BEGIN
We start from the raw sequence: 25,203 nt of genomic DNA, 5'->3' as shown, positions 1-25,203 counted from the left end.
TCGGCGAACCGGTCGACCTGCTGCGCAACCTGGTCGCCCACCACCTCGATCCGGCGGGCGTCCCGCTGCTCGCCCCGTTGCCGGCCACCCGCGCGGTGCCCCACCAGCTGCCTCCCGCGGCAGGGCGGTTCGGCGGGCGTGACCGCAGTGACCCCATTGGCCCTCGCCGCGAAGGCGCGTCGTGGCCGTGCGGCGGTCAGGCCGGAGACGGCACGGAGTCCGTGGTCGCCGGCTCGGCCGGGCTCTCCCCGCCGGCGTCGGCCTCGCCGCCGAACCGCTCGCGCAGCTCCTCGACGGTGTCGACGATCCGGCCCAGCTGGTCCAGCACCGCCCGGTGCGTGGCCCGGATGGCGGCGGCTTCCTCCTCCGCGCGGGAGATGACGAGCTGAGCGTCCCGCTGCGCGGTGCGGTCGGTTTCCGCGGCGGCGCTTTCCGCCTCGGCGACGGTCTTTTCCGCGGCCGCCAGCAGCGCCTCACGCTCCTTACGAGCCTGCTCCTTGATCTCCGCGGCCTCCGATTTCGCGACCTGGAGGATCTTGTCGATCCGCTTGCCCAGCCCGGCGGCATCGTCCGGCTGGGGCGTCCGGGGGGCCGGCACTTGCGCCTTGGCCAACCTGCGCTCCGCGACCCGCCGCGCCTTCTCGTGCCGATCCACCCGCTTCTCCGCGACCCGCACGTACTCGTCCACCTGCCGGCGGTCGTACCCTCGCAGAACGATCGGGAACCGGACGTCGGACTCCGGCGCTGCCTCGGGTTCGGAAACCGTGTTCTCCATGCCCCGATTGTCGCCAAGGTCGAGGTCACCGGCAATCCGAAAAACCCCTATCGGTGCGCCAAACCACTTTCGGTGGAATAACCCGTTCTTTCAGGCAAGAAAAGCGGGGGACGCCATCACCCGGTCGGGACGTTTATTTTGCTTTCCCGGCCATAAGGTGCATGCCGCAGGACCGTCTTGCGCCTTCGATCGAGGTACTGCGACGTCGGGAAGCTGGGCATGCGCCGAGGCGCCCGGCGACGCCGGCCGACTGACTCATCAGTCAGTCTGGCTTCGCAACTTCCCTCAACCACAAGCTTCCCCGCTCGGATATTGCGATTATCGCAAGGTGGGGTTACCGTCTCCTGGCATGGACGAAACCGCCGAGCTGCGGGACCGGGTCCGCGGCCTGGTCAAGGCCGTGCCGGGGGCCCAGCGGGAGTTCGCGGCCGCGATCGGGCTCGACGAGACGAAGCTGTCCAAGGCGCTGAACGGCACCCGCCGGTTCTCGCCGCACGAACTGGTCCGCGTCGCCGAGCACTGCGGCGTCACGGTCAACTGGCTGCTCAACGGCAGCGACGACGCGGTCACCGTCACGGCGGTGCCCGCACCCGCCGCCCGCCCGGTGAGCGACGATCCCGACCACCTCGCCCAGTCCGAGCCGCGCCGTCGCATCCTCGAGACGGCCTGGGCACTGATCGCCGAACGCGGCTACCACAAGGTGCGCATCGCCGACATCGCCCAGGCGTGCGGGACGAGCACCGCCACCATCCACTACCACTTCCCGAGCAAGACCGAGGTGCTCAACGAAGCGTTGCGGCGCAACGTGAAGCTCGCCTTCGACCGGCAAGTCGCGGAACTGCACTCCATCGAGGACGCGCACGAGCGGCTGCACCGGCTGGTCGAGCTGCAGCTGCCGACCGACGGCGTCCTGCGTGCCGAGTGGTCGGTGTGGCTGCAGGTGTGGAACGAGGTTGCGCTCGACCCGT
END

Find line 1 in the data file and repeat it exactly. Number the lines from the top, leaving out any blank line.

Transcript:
We start from the raw sequence: 25,203 nt of genomic DNA, 5'->3' as shown, positions 1-25,203 counted from the left end.